Women in Politics 1800 to 1866

Dr Sarah Richardson

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Letter from Helen Taylor to Barbara Bodichon, 9 May 1866 - LSE Library

In this podcast, Dr Sarah Richardson of the University of Warwick discusses women in politics in the 19th century. 

The overall theme is politics and women’s exercise of power before the franchise, focusing on activities in the early to mid-19th century leading up to the 1866 suffrage petition and the formation of the National Union of Women's Suffrage Societies (NUWSS).

The podcast starts by looking at women’s role in early political and humanitarian campaigns, petitions and pressure groups such as the anti-slavery campaigns of the late 18th century. It goes on to look at the often-overlooked involvement of women in local government from the Early Modern period onward, and also explores the role of working-class women in politics, for example in the Chartist movement. Dr Richardson goes on to show how women were directly engaged with the institution of parliament in the run-up to the formal campaign for women's suffrage, and finally outlines the early suffrage campaigning leading up to the formation of the NUWSS.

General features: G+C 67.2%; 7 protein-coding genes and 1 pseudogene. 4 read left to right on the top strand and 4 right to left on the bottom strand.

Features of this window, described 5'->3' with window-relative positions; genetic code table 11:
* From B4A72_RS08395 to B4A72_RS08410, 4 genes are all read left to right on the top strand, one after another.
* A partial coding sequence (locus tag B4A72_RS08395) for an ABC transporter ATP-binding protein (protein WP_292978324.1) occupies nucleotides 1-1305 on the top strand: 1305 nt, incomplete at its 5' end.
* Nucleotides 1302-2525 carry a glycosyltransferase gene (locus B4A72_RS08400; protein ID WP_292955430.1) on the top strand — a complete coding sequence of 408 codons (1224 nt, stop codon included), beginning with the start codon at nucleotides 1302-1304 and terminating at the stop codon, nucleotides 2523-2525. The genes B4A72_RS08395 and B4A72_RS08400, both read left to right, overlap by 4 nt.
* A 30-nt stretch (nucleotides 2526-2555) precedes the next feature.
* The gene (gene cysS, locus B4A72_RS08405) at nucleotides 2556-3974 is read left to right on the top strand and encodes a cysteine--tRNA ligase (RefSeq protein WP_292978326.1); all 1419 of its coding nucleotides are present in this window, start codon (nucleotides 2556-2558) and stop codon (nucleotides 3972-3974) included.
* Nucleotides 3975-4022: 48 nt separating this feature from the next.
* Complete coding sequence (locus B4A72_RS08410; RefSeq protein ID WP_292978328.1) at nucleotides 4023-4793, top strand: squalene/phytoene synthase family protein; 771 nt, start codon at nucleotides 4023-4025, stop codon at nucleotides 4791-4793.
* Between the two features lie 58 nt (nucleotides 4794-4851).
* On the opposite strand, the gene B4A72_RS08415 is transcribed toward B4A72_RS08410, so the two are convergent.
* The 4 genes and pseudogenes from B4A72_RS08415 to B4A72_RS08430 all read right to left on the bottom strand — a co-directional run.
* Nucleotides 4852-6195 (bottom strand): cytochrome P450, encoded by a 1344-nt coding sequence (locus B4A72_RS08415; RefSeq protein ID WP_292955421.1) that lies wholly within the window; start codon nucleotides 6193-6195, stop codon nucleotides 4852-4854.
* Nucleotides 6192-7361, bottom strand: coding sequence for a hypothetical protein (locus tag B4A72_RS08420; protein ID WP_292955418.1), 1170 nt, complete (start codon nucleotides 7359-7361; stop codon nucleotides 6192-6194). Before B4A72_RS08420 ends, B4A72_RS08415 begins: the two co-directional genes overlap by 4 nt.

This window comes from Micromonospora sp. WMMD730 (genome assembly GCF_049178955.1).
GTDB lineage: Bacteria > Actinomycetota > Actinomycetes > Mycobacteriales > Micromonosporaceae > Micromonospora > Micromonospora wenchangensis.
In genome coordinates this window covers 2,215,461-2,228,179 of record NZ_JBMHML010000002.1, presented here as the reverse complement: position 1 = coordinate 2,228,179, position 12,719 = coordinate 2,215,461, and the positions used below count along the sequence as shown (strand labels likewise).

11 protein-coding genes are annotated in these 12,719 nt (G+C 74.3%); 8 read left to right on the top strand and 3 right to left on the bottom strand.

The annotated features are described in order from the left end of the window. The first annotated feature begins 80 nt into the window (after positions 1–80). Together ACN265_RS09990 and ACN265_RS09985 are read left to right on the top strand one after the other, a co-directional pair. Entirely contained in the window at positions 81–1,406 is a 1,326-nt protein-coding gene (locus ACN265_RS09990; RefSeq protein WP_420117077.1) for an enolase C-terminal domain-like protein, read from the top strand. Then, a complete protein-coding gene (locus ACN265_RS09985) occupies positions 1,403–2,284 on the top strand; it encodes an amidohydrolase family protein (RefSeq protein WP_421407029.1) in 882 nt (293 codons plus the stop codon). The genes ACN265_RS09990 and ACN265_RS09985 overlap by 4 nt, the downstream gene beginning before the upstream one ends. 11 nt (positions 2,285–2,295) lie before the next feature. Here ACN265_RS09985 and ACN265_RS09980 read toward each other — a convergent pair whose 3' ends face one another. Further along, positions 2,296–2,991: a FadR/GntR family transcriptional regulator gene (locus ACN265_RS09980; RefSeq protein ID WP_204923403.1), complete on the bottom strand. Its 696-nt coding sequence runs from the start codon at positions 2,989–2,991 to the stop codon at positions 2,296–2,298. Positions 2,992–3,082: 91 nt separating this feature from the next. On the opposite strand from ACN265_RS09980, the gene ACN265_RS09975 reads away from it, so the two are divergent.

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1. Women’s role in early campaigns and pressure groups
2. Women's involvement in local government
3. The involvement of working class women in politics
4. How women first start engaging directly with parliament
5. Early suffrage campaigning towards the formation of the NUWSS.

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